Addressing the Social Determinants of Health

Health and wellness is so much more than going to the doctor or getting prescriptions filled. If individuals and families leave the physician’s office and return home to environments that don’t promote or sustain healthy behaviors, treating diseases like asthma, depression or heart disease can become difficult or even impossible. The social determinants of health influence everything else in our health care system. According to, these determinants include:

  • Availability of resources to meet daily needs (e.g., safe housing and local food markets)
  • Access to educational, economic, and job opportunities
  • Access to health care services
  • Quality of education and job training
  • Availability of community-based resources in support of community living and opportunities for recreational and leisure-time activities
  • Transportation options
  • Public safety
  • Social support
  • Social norms and attitudes (e.g., discrimination, racism, and distrust of government)
  • Exposure to crime, violence, and social disorder (e.g., presence of trash and lack of cooperation in a community)
  • Socioeconomic conditions (e.g., concentrated poverty and the stressful conditions that accompany it)
  • Residential segregation
  • Language/Literacy
  • Access to mass media and emerging technologies (e.g., cell phones, the Internet, and social media)
  • Culture

Wheeler takes a leadership role in working to address these broad determinants of health through advocacy, leadership at the state level, an integrated approach to health care, and a dedicated team of Community Health Outreach Workers in our communities.


Since 2014, Wheeler expanded its outreach team, including a Bristol- and New-Britain-based community health outreach worker supported by a unique collaboration between Wheeler and Mott Corporation of Farmington in 2016. With the support of The Hartford Foundation for Public Giving, the U.S. Department of Health and Human Services, Substance Abuse and Mental Health Services Administration, the Department of Social Services and the Office of Health Strategy, and in partnership with organizations like the Hispanic Health Council, and others, this fall, Wheeler’s team grew to better serve the whole-health needs of individuals and families in New Britain, Bristol, and Hartford. Five new workers provide an array of services and resources for individuals and communities.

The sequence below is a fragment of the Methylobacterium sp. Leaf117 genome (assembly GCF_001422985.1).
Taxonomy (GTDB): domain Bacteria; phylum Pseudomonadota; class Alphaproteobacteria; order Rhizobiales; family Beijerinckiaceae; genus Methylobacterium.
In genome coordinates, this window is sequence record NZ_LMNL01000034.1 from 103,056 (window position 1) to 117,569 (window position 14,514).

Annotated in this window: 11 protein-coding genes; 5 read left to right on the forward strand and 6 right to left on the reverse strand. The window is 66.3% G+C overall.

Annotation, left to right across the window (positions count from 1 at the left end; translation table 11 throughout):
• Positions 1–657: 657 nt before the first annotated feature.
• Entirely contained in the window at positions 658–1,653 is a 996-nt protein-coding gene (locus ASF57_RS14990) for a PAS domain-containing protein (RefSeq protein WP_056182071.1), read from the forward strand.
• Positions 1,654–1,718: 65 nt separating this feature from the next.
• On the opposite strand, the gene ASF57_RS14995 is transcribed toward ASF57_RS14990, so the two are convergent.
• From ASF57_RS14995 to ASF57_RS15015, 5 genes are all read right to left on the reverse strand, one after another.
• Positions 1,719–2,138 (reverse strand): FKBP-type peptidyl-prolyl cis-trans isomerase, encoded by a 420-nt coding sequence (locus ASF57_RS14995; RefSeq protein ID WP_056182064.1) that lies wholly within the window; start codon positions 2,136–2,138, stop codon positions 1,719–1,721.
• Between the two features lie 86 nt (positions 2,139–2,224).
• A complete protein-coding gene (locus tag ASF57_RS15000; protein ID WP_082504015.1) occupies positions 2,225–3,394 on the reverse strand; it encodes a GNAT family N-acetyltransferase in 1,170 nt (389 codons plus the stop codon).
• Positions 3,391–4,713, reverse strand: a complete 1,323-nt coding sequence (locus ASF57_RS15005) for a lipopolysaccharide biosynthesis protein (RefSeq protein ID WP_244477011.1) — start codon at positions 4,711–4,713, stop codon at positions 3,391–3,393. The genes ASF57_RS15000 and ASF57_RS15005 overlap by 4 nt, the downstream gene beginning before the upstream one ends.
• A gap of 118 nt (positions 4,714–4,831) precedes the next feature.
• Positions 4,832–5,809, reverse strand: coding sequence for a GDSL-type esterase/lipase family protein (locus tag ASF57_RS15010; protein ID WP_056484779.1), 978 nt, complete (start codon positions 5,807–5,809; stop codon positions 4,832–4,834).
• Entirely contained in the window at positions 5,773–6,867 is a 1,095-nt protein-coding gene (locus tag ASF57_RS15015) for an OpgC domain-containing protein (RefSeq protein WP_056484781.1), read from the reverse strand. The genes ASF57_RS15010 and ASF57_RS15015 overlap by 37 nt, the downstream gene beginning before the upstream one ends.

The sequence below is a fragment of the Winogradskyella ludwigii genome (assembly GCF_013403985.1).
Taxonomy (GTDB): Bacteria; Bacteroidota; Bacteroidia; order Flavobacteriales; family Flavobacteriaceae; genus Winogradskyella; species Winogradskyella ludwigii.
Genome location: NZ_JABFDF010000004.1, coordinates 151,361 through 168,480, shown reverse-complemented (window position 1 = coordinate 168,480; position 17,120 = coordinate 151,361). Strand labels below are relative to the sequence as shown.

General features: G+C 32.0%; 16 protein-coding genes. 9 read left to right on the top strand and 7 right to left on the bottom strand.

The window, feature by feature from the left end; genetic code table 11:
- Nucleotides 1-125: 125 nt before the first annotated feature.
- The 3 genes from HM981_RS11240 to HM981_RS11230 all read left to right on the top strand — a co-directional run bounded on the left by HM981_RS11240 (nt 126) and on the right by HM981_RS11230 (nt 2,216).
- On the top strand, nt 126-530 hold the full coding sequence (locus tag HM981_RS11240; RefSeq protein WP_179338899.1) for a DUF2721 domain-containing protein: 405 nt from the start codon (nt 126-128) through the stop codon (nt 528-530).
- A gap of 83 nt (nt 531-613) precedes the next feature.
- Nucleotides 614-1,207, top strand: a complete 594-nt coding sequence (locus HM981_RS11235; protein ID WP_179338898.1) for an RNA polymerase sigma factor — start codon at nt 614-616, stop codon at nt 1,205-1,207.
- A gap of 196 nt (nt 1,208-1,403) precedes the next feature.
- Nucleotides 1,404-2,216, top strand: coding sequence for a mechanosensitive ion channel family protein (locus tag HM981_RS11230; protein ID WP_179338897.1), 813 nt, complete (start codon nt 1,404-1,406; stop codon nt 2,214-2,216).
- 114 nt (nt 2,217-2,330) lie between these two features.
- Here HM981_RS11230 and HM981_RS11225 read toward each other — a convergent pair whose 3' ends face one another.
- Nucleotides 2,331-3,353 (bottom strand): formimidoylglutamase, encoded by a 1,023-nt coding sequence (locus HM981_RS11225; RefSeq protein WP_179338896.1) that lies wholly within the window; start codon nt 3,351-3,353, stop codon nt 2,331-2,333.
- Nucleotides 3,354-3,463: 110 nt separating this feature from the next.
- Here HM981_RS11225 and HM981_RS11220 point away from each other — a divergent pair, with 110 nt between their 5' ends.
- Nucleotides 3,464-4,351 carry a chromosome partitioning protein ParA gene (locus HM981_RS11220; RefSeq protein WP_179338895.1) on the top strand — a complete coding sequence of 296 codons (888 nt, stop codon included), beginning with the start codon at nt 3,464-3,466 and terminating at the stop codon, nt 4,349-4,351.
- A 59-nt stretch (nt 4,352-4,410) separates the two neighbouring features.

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Services connect individuals and families with resources like safe housing, application assistance for SNAP, Medicaid, and other assistance programs, and help with the application process for disability benefits. New partnerships with organizations, such as the Asylum Hill Neighborhood Association in Hartford and the North Hartford Promise Zone, also are under way. The Wheeler/Mott Corporation partnership continues to promote community health and wellness and engage underserved individuals and families in Bristol and New Britain in accessing primary and behavioral health care information and services at Wheeler’s Family Health & Wellness Centers in New Britain and Bristol.

Supporting the Wheeler Community Health Outreach Team are our donors, who have generously created and fund our Basic Needs Fund, which addresses a range of environmental and social factors that interfere with a patient’s health and well-being, but are not addressed by other means of funding.

Fully addressing the social determinants of health requires a societal and community focus, as well as time and systemic change. Through Wheeler’s work, we’re making Connecticut communities healthier, more equitable, and better able to address the larger factors that affect health.

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